The monsters are real.
Rated M for violence, language, deranged behavior and sexual situations. Non-con mentioned.
It was dark inside the closet.
Mommy put him inside the closet because he was baaad. Big boys don’t drop pans of cookies on the floor. Big boys don’t cry when Mommy whip-snaps her hand across their cheek.
He didn’t mean to be bad. He didn’t mean to cry when she pushed his hand down onto the terrible hotness of the stove, but he was a baaad boy.
And bad, big boys are punished, Mommy says.
Mommy says big boys aren’t scared of the dark.
He feels fluttering wings hit his cheek, hears a thump and a skittering across the floor.
Nobody comes for him when he starts screaming.
“Do you want to hurt me?” she whispers, backing up on the bed slowly.
“No, Katniss,” he leans over her, his instrument in his hand. “I just want to make you scream.”
His eye is swollen shut and squinting as the bright sunlight in the backyard seeps into the puffy slit. He wanders aimlessly, the sharp, shrill intonations of his mother still ringing in his ear, much like the slap that struck him there.
He takes a stick and viciously beats at the trees, jabbing and sharpening the pointed end with the force of his strikes and blows, a brutal tyrant of his backyard terrain. He rounds the base of a cypress tree and stops, staring down at the twitchy, pitiful form of a furred, sickly creature, it’s fluffy tale and puffy cheeks a familiar sight in the wooded area behind his house.
Vermin, disgusting vermin, a voice whispers in his head, drawn out into a hiss.
He stares down at the creature with his one good blue eye, raises his stick and brings down the pointed end sharply.
The voices stop.
“Teacher is looking for you,” comes through the dark. “Why are you in the closet?” a girl-voice whispers through the crack of the door.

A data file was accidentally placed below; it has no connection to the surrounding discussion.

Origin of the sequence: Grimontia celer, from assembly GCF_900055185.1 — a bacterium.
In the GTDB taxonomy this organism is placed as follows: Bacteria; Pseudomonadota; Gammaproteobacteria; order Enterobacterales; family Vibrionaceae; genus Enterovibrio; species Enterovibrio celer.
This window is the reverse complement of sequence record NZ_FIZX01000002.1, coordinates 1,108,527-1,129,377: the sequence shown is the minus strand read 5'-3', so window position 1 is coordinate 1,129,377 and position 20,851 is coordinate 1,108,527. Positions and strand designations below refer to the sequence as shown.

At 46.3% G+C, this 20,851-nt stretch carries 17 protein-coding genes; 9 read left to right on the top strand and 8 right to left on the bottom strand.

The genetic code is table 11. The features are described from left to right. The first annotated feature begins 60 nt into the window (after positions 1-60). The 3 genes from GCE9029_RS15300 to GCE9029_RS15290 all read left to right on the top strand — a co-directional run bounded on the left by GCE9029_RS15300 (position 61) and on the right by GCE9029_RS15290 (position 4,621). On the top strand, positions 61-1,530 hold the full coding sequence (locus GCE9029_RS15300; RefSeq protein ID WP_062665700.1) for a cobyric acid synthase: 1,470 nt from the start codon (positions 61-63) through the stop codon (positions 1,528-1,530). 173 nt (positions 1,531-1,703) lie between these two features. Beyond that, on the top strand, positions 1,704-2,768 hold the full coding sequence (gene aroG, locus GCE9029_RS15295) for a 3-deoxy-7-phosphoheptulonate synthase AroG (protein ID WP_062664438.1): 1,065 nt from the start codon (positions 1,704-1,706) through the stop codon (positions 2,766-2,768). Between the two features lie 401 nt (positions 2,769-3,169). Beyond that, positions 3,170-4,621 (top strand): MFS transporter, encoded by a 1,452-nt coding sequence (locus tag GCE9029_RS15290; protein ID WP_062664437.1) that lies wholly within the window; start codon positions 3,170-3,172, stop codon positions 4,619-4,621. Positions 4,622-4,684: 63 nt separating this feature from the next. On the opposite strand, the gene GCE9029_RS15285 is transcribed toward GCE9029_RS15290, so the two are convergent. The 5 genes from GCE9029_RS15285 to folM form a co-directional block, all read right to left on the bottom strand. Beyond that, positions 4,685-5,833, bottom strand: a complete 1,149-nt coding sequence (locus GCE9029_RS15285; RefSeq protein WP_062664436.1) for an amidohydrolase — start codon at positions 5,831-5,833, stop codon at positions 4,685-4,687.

“Cause,” the boy says flatly.
“I got in trouble,” he says. “When you’re in trouble, you go into the closet.”
The door cracks open a little more to reveal a girl with two braids instead of one, a pert little nose and large grey eyes that shine through the blackness of the small room.
“That’s not right,” she frowns, her fingers curling around the edge of door, on the precipice of coming or going.
“Don’t know about right,” he says. “Just what happens.”
The little girl in a red plaid dress creeps into the darkness with him and sits. He jerks slightly when she grabs his hand, but her grip is tight. “I’ll stay with you,” she says solemnly, squeezing his fingers slightly. His hand is limp, but he turns to look at her, his angelic blue eyes curiously blank.
“I like you,” she says shyly, boldly.
And then, she leans over and places a little kiss on his cheek, a place that had only ever known blows, and devastation, and hardship.
He squeezes her hand so hard that she whimpers, and little popping noises like cracking bones sound off softly into the blackness.
But she doesn’t let go.
He’s in third grade, alone by the edge of the tree line, as far as the teacher will let him go at recess without calling him back and warning of the dangers lurking in the forest. Like animals or strangers.
He is unafraid of both.
He spots a butterfly sitting on a branch, its wings beautiful and fluttering. He is perfectly still as it flitters over and lands on his fingertip. Beautiful things are drawn to him.